Fergus Couch, Ph.D., receives Outstanding Investigator Award for Breast Cancer Research
Fergus Couch, Ph.D. (PATH ’97), chair of the Division of Experimental Pathology in the Department of Laboratory Medicine and Pathology at Mayo Clinic in Rochester, received the ninth annual Outstanding Investigator Award for Breast Cancer Research, funded by Susan G. Komen, from the American Association for Cancer Research (AACR).
The award recognizes an investigator of no more than 50 years of age whose novel and significant work has had or may have a far-reaching impact on the etiology, detection, diagnosis, treatment or prevention of breast cancer. Dr. Couch was honored for his seminal work in identifying the inherited genes and mutations that predispose individuals to breast cancer. Dr. Couch also is the Zbigniew and Anna M. Scheller Professor of Medical Research.
Much of his research has focused on determining the clinical relevance of inherited variants of uncertain significance (VUS) in breast cancer predisposition genes using genetic epidemiology and molecular biology approaches.
Dr. Couch is a national leader in cancer genetics and a founder and member of the Evidence-based Network for the Interpretation of Germline Mutant Alleles (ENIGMA) consortium, and a leader in the BRCA Challenge and the Prospective Registry of Multiplex Testing (PROMPT) initiatives aimed at understanding alterations in cancer predisposition genes. He also is a co-founder of the Consortium of Investigators of Modifiers of BRCA1/2 (CIMBA), a Triple Negative Breast Cancer Consortium (TNBCC), and a long-term member of the Breast Cancer Association Consortium.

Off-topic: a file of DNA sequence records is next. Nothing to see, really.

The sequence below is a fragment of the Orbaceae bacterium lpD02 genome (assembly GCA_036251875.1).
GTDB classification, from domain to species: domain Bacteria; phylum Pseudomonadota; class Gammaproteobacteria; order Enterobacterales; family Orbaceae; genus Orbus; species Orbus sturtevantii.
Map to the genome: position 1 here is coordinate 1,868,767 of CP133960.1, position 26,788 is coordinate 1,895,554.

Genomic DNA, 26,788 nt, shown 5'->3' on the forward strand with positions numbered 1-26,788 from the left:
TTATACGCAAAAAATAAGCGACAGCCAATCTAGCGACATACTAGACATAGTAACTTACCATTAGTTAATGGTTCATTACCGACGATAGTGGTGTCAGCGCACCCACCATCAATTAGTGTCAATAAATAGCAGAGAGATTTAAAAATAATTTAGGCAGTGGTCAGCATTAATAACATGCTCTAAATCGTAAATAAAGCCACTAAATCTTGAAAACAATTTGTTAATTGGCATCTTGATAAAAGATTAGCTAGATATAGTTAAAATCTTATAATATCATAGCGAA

Working with members of these consortia, Dr. Couch has led genome-wide association studies to identify common genetic variants that influence the risk of estrogen receptor negative and triple negative breast cancer and modify risks of breast cancer among carriers of germline BRCA1 and BRCA2 mutations.
In recent research, Dr. Couch has worked to estimate risks of breast cancer associated with pathogenic variants identified by clinical genetic testing using multigene panels and leads an effort to identify genetic factors that account of the missing hereditability of breast cancer.